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Teachstone's Affiliate Trainer Blog

Ten Things to Do Before Conducting Your First Observation Training

19 Aug 2015

IMG_3245Ok my Affiliate Trainer friends, remember when I closed out the trainer panel on the final day of training and sent you off into the wild to begin conducting observation trainings? You were totally comfortable and prepared, right?

Ha.  

Even if you nailed all of your video facilitations and are completely immersed in CLASS and the language of the Manual, conducting your first observation training is, well, terrifying. Not only will you have up to 17 trainees looking to you to keep them engaged over two full days, you will be responsible for making sure they get reliable.  

Gulp.  

All of a sudden, you can’t remember which facilitator guide is which, where you put your Master Code Justifications, or how to use the pacing guide. Oh, and the projector is suddenly broken. You are a nervous wreck.  

Too dramatic? Maybe. But I remember my first training and it was no walk in the park. But fret not, each training becomes a little easier and you get better and better each day. To help you on this journey, here are a few reminders and tips as you prepare to conduct your first observation training:

  1. Prepare to introduce yourself and the observation training. You need to send an email around 2 weeks ahead of time. This is a welcoming gesture, helps them prepare, and allows you to share the agenda, food options, what to bring/wear, etc. Some of your trainees might have lots of CLASS experience, but others might have been sent by their supervisor with little idea or advance notice and be uncertain about why they are going. Tell your participants a bit about yourself, why you’re conducting the training, expectations for the training, and remind them that they are there to help support teachers to help children. Setting some context will make the two days more meaningful for them and more interesting for you.
  1. Review the pacing guide. Time is not your friend. You want to plot out how long you think each activity will take you and make sure you plan accordingly.  Have a back-up plan. Where can you make up time if you’re running behind? On a related note, buy a small clock that you can see if you walk around while you present.  It’s easy to lose track of time and the worst thing you can do is go past time.
  1. Read the Manual, read the Manual, read the Manual. Don’t forget to include the Introduction that is packed with good stuff. ‘Nuff said.
  1. Review the Master Code Justifications. Highlight what you want to talk about. Teachstone’s Master Coding teams take their responsibilities very seriously and the justifications contain a lot of very good information, so refer back to the Master Code Justifications often. Your participants need to know that what you preach is something you believe in, but more important, it’s sanctioned by the powers that be.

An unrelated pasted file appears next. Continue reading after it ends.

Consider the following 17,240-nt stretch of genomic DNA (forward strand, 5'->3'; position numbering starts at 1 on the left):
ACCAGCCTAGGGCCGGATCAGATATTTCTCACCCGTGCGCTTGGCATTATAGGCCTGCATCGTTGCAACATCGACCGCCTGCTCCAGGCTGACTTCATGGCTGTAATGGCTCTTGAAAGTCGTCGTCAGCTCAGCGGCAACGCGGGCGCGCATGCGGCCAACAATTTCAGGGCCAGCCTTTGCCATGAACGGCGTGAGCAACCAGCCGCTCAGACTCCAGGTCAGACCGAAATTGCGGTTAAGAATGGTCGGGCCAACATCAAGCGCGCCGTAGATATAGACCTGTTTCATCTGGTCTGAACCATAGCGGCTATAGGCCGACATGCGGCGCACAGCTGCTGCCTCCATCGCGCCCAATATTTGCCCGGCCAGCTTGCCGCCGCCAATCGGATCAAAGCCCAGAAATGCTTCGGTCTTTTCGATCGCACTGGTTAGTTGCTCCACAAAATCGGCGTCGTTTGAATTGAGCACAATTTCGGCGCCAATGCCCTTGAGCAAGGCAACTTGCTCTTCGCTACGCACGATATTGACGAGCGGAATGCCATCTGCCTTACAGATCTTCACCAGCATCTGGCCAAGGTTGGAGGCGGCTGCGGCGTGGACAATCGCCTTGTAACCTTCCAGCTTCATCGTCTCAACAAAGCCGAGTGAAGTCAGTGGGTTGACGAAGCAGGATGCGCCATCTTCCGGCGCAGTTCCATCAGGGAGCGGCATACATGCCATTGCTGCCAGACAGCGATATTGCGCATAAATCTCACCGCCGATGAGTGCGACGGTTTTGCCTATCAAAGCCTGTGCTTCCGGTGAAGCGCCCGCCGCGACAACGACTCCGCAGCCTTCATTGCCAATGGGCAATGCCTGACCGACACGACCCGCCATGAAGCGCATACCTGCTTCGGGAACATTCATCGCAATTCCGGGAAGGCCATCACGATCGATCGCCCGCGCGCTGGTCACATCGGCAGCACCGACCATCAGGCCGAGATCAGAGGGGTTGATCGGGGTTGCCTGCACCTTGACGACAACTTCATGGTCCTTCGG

1. Get comfortable using your trainer panel. There’s a lot of valuable information here, but it can also be overwhelming. There’s a video that shows you how to register your trainings, as well as other information that will help you as a trainer. Go exploring! Questions? Reach out to [email protected]
  1. Leave yourself 6 weeks to plan out your training.You’ll need this time to find space and arrange logistics, order materials, and collect participant information.
  1. Review the PowerPoint slides. During our Train-the-Trainer program, we reviewed some of the slides and activities, but you’ll definitely want to go back, practice delivering them, and make sure that you align your preparations with the pacing guide so you don’t run out of time.
  1. Still feel a little shaky? Check out Teachstone’s Affiliate Trainer Blog, which is full of nuggets of helpful information and suggestions.  You can access the blog via your Affiliate Trainer Panel. You can also join our LinkedIn forum to connect with other Affiliate Trainers and share challenges and how you’ve overcome them. 
  1. Remember why you’re doing this training in the first place. With the logistics and nerves, it’s easy to lose track of the true meaning behind CLASS trainings: driving outcomes for kids. That’s our shared mission and we are here to help. Share your comments, tips and questions below. Together, we’ll host some amazing trainings and continue impacting the quality of our early childhood programs!

  2. Remind your participants, and yourself, that the reason we have a system of reliability is not to drive everyone crazy with test anxiety, but to honor the teachers and the children who are allowing us into their classrooms. They deserve to have competent reliable observers who are using the tool right and scoring correctly.

 Class Trainer-the-Trainer Info Sheet

 

 

Topics: Training Tips

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